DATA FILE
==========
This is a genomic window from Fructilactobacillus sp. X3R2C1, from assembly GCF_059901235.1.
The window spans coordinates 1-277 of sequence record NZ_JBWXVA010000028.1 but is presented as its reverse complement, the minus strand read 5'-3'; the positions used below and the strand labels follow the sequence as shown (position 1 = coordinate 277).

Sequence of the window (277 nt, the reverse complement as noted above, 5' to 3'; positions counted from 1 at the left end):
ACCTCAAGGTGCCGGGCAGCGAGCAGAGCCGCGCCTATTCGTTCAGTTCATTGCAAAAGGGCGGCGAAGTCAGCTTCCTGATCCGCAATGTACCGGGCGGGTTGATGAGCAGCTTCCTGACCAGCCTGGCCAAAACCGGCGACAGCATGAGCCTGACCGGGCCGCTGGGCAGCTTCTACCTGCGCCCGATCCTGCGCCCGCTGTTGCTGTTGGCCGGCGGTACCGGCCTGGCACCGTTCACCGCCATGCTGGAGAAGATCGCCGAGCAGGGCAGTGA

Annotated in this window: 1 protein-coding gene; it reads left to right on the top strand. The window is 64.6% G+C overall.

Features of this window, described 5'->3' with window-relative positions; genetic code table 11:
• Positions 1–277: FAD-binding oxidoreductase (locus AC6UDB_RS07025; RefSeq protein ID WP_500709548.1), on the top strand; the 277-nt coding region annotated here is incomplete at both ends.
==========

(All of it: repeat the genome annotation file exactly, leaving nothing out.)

This is a genomic window from Fructilactobacillus sp. X3R2C1, from assembly GCF_059901235.1.
The window spans coordinates 1-277 of sequence record NZ_JBWXVA010000028.1 but is presented as its reverse complement, the minus strand read 5'-3'; the positions used below and the strand labels follow the sequence as shown (position 1 = coordinate 277).

Sequence of the window (277 nt, the reverse complement as noted above, 5' to 3'; positions counted from 1 at the left end):
ACCTCAAGGTGCCGGGCAGCGAGCAGAGCCGCGCCTATTCGTTCAGTTCATTGCAAAAGGGCGGCGAAGTCAGCTTCCTGATCCGCAATGTACCGGGCGGGTTGATGAGCAGCTTCCTGACCAGCCTGGCCAAAACCGGCGACAGCATGAGCCTGACCGGGCCGCTGGGCAGCTTCTACCTGCGCCCGATCCTGCGCCCGCTGTTGCTGTTGGCCGGCGGTACCGGCCTGGCACCGTTCACCGCCATGCTGGAGAAGATCGCCGAGCAGGGCAGTGA

Annotated in this window: 1 protein-coding gene; it reads left to right on the top strand. The window is 64.6% G+C overall.

Features of this window, described 5'->3' with window-relative positions; genetic code table 11:
• Positions 1–277: FAD-binding oxidoreductase (locus AC6UDB_RS07025; RefSeq protein ID WP_500709548.1), on the top strand; the 277-nt coding region annotated here is incomplete at both ends.